Why we shouldn’t be careless about Covid-19
In this Covid-19 calm, the central government and the WHO should sit down together and discuss calculations made by both sides to find out what went wrong and how to put that right
Two weeks ago, after more than two years cooped up in a small flat on a noisy road running along the edge of Nizamuddin Basti in New Delhi, I had to ring my editor and tell her I had finally fallen victim to Covid-19, and would not be able to write my column for her. Phlegm was pouring out of my nostrils like it had never poured before, and I was coughing as though I hadn’t given up smoking some 30 years ago.
My partner Gilly was no better off. So, we called for the tester. He came with remarkable efficiency and by that evening, we were confirmed Covid-19 patients.
Fortunately, two weeks later, I am without a cold or a cough, happily typing my column. Neither of us has taken any special medicine.
I am not telling this story to persuade readers that they need not worry about the coronavirus pandemic. I realise how insulting that would be to the family and friends of Vinod Dua, for instance. He and his talented wife, Chinna, died from Covid-19 after long struggles in and out of the hospital. Gilly and I remember with joy and sadness the last evening we spent with them in a hotel room at the pre-Covid-19 Jaipur Literature Festival.
I am telling this story because I want the comparison of Vinod and Chinna’s tragedies with what appears to be the good fortune Gilly and I have enjoyed to highlight the dangers India still faces. One risk is forgetting about Covid-19 and dropping our defences. We hear so little about Covid-19 these days and what we do hear appears to be so harmless that, as a country, we are in danger of forgetting about potential problems such as another possible wave.
We have become so careless about Covid-19 that we don’t care how many people it has killed. Last month, the World Health Organization (WHO) maintained that 4.7 million Indians had died of Covid-19. The government’s figure is half a million. The difference between the two set off a short-lived political row with Rahul Gandhi attacking Prime Minister (PM) Narendra Modi, saying, “Forty-seven lakhs Indians died from Covid not four point seven lakhs. Science doesn’t lie. Modi does.” The Bharatiya Janata Party (BJP) accused Gandhi of playing politics with Covid-19 deaths. The government claims that the WHO’s calculations were “statistically unsound and scientifically questionable.”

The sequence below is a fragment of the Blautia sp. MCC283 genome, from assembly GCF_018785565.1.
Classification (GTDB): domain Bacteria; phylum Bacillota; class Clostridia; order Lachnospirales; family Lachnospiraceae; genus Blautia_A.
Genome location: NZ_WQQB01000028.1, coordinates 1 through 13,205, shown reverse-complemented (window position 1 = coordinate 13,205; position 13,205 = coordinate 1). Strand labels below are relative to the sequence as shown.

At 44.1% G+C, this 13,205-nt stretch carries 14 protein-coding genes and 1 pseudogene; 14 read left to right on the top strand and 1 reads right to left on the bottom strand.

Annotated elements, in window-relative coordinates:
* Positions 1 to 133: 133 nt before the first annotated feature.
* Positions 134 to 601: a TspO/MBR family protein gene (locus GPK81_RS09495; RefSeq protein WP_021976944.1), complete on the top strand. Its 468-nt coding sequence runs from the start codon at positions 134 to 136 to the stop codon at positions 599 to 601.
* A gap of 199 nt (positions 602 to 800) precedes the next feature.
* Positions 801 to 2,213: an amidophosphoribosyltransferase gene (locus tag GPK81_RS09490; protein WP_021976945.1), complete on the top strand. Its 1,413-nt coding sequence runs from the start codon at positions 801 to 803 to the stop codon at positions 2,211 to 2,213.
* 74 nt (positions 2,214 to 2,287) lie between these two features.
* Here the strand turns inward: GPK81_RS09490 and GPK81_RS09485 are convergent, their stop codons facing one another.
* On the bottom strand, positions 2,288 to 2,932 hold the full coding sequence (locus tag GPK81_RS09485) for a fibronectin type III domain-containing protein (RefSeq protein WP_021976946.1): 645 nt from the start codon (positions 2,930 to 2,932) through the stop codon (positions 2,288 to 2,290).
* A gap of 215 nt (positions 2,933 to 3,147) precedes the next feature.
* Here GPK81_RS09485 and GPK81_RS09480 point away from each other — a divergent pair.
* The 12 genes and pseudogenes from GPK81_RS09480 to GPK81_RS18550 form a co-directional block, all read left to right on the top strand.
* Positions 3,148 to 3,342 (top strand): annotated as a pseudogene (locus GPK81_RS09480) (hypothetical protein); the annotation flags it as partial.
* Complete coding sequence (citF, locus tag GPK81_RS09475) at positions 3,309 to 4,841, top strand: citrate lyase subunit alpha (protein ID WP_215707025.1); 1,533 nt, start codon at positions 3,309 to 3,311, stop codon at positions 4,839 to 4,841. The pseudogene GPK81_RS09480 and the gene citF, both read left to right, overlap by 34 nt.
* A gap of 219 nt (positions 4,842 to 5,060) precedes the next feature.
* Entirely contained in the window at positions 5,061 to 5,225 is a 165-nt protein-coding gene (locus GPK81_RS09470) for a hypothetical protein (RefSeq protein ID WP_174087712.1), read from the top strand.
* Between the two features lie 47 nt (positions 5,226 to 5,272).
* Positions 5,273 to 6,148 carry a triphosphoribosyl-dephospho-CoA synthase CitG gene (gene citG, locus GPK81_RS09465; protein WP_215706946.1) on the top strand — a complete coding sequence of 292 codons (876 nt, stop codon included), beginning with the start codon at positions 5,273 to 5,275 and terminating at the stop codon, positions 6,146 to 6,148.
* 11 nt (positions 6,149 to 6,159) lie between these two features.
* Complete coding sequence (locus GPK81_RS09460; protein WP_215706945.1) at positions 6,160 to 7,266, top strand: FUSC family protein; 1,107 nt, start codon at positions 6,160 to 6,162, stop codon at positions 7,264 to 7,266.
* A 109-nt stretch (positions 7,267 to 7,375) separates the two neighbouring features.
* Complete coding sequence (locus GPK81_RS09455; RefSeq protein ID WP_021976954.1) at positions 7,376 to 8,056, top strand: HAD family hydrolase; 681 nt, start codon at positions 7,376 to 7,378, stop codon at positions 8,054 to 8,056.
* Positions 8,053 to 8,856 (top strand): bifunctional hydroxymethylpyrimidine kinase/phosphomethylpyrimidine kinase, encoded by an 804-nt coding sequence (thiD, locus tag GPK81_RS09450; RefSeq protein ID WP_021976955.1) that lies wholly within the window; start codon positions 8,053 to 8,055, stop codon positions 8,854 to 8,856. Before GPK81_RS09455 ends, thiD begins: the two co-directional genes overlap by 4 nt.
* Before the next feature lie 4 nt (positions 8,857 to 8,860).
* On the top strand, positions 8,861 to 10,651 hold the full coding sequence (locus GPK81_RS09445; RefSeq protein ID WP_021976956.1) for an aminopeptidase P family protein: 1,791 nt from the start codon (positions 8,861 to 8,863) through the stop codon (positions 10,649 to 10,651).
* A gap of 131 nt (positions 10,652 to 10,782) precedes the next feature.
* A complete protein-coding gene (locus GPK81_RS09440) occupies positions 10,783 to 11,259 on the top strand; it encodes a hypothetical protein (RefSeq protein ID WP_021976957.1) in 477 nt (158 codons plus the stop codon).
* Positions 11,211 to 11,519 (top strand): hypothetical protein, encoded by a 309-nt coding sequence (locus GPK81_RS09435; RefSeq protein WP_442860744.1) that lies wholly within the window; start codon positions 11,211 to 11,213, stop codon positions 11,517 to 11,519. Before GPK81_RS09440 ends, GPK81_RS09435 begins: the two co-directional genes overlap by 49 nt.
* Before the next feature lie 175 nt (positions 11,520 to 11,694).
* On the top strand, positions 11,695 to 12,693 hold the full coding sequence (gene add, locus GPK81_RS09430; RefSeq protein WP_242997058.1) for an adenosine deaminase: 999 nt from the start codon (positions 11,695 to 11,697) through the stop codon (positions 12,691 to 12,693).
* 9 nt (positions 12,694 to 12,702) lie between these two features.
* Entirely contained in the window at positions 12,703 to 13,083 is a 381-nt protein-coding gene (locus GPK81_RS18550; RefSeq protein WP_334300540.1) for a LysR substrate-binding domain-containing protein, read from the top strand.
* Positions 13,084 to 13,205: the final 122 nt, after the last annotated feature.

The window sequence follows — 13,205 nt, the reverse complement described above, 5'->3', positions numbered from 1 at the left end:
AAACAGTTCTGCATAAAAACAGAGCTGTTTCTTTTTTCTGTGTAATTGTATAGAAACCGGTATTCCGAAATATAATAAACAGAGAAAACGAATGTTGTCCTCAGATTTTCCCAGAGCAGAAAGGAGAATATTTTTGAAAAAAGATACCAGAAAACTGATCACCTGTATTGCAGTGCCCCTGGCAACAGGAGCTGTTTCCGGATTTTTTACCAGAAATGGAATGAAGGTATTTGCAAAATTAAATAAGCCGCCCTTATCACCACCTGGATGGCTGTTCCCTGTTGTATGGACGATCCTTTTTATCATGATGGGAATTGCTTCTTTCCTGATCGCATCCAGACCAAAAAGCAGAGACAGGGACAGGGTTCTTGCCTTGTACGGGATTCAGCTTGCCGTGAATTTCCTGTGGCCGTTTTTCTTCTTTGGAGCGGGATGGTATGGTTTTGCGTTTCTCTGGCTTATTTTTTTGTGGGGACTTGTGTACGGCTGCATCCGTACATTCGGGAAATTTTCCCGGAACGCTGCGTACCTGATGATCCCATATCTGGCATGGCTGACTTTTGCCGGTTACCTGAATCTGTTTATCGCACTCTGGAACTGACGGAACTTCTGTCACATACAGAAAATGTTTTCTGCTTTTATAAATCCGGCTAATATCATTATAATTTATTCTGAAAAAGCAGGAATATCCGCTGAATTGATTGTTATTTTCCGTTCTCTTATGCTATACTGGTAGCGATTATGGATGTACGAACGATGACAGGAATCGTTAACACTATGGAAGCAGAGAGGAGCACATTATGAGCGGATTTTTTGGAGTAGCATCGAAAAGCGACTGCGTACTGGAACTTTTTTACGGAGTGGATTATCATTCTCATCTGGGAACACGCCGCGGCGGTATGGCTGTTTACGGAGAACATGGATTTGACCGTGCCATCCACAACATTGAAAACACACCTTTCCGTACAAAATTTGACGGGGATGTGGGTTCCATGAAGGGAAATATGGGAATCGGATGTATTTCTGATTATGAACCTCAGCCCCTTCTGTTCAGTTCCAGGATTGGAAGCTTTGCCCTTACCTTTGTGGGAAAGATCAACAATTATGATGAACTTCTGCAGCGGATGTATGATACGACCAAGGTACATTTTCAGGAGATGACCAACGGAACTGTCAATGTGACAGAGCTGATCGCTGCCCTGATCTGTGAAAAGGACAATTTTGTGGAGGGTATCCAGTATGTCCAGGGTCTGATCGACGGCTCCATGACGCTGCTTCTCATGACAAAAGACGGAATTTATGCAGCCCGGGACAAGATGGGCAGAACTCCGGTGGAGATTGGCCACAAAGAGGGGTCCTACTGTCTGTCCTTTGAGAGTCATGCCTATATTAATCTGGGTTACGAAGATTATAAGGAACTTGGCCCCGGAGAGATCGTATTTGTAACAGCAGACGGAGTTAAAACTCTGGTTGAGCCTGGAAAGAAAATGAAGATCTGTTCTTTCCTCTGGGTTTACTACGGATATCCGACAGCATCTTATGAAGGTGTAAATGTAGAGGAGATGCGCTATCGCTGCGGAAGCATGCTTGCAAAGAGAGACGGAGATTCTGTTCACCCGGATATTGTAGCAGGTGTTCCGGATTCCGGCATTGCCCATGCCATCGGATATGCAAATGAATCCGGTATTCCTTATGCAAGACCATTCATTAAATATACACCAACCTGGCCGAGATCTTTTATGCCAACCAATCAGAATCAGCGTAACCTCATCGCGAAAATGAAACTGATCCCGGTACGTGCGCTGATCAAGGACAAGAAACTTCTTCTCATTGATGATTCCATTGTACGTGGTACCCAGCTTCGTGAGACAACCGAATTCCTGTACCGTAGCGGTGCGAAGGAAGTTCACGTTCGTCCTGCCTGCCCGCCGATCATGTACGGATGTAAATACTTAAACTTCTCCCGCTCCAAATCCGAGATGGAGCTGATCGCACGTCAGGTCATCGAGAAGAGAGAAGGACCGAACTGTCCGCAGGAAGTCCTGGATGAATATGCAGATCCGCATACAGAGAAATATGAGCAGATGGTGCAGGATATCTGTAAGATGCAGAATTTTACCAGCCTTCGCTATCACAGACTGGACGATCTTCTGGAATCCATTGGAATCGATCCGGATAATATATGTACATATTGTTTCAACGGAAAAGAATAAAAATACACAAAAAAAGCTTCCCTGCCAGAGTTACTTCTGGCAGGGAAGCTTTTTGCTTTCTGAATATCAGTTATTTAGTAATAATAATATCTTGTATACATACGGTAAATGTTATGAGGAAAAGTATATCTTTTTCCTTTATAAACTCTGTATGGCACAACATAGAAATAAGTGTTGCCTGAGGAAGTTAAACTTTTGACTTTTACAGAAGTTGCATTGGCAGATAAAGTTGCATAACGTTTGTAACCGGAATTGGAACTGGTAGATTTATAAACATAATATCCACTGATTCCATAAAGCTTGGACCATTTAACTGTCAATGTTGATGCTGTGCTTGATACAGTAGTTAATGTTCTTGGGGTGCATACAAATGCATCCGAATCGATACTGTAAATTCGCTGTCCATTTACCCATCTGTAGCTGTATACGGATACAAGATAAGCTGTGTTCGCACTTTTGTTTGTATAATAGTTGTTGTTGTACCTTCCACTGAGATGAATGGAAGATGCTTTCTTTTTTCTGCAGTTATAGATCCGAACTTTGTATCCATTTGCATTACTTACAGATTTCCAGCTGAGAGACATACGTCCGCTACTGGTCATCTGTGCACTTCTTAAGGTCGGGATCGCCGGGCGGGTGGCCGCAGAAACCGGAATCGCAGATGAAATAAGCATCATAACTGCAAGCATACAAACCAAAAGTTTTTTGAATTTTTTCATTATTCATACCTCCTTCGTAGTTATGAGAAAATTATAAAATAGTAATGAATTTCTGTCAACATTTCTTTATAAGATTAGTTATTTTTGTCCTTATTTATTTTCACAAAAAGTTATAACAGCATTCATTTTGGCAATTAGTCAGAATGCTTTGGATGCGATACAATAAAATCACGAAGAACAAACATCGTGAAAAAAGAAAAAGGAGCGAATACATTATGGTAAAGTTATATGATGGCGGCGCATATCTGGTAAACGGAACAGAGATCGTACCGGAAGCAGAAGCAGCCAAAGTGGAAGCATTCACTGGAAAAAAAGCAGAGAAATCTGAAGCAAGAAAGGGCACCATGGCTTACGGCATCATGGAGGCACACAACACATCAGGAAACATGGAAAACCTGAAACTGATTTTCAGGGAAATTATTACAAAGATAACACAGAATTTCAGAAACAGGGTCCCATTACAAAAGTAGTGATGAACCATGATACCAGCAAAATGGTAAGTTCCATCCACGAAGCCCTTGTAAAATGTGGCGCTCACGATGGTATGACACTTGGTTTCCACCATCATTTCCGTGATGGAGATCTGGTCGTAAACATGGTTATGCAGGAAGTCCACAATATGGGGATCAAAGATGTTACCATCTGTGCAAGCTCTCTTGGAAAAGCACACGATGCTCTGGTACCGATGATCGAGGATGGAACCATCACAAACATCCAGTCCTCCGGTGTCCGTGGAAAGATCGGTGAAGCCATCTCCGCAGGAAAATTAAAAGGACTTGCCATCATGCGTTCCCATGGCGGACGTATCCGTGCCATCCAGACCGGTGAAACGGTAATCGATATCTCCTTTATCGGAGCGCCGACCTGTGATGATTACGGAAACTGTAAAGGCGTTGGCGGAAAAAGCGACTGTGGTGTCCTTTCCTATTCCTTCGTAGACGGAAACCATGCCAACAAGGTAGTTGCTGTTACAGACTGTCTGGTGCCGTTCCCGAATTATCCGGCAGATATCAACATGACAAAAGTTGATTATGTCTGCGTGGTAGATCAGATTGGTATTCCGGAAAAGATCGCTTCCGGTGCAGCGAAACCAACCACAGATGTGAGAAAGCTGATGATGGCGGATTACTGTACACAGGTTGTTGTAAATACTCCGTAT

The WHO figure being almost 10 times the government’s figure for Covid-19 deaths should be a matter of great importance. At present, this is particularly so because India is trying to attract investment from America, Britain, Australia, Japan, and the European Union to revive the economy from the damage inflicted by Covid-19.
This controversy must have jolted their confidence in India as an investment destination. The recent travels of the prime minister and the leaders who have come to New Delhi to talk with him demonstrate how seriously he takes his international reputation. Unfortunately, the gap between the Indian and WHO figures won’t help his case.
In India, it is said that only one in five deaths are registered. There must, therefore, be inherent problems with the country’s method of counting its population. Those problems surely couldn’t have been set right while the underfunded health system struggled to cope with the pandemic itself.
In this Covid-19 calm, the central government and the WHO should sit down together and discuss calculations made by both sides to find out what went wrong and how to put that right. Are they doing so? I don’t know, because the coronavirus pandemic suffers from media fatigue, the most common killer of news items.
The views expressed are personal